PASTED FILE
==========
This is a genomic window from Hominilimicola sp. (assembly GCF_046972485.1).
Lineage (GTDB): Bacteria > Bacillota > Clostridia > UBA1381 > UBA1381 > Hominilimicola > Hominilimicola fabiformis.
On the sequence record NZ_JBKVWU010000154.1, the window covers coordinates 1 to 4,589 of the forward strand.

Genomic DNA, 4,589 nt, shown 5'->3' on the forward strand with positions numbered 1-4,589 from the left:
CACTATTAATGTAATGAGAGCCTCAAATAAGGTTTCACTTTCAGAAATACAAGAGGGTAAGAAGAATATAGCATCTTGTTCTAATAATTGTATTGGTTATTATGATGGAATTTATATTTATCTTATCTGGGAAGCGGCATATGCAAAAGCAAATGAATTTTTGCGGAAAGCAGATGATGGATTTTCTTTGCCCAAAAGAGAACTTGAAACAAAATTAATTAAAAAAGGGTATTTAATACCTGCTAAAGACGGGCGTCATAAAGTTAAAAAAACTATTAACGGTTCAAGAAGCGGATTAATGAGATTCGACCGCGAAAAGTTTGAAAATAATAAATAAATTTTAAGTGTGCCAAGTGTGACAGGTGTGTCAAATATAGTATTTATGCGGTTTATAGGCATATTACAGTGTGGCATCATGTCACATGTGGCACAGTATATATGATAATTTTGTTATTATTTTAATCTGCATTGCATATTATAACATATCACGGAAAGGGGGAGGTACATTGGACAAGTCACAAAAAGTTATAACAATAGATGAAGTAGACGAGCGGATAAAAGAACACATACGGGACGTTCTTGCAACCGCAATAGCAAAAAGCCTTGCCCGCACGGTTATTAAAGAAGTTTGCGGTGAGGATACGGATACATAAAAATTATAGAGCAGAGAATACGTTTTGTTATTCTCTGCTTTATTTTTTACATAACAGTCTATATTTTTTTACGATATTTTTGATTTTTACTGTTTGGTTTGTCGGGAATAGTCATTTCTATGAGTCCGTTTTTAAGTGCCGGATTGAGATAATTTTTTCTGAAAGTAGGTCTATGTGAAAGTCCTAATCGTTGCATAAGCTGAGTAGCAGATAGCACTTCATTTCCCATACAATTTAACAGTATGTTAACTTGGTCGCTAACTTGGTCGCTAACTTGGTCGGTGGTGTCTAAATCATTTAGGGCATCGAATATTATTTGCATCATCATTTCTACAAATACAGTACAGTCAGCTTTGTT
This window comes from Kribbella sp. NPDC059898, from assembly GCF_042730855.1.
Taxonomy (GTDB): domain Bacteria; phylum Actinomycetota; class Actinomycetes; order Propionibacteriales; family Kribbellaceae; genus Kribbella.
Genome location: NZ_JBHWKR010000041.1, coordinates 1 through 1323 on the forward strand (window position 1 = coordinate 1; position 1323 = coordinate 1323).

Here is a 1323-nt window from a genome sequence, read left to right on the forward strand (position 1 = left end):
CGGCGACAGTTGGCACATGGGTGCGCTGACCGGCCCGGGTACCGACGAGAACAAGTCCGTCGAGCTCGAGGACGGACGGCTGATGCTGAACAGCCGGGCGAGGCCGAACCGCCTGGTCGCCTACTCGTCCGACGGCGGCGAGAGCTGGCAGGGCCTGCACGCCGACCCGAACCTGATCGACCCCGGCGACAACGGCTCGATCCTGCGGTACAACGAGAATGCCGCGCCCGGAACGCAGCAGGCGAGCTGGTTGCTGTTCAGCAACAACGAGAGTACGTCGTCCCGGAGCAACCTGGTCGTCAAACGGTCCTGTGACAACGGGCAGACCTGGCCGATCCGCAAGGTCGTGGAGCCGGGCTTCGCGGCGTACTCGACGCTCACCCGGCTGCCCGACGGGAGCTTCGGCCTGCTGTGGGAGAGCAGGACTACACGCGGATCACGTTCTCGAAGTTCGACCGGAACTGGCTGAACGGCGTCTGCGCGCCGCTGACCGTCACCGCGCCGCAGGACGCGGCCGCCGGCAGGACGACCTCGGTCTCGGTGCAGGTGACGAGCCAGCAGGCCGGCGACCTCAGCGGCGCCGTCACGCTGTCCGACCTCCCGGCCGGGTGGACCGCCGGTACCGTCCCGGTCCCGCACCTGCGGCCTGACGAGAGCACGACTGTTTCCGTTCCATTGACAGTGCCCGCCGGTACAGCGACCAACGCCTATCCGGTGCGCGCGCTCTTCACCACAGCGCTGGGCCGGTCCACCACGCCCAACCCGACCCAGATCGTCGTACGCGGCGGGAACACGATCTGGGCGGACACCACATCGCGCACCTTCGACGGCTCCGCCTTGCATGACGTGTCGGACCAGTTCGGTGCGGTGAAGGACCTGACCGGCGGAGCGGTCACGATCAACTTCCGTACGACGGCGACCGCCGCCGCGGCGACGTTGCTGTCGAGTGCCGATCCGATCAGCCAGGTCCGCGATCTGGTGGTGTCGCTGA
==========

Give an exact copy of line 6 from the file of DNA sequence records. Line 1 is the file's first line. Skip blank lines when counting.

This window comes from Kribbella sp. NPDC059898, from assembly GCF_042730855.1.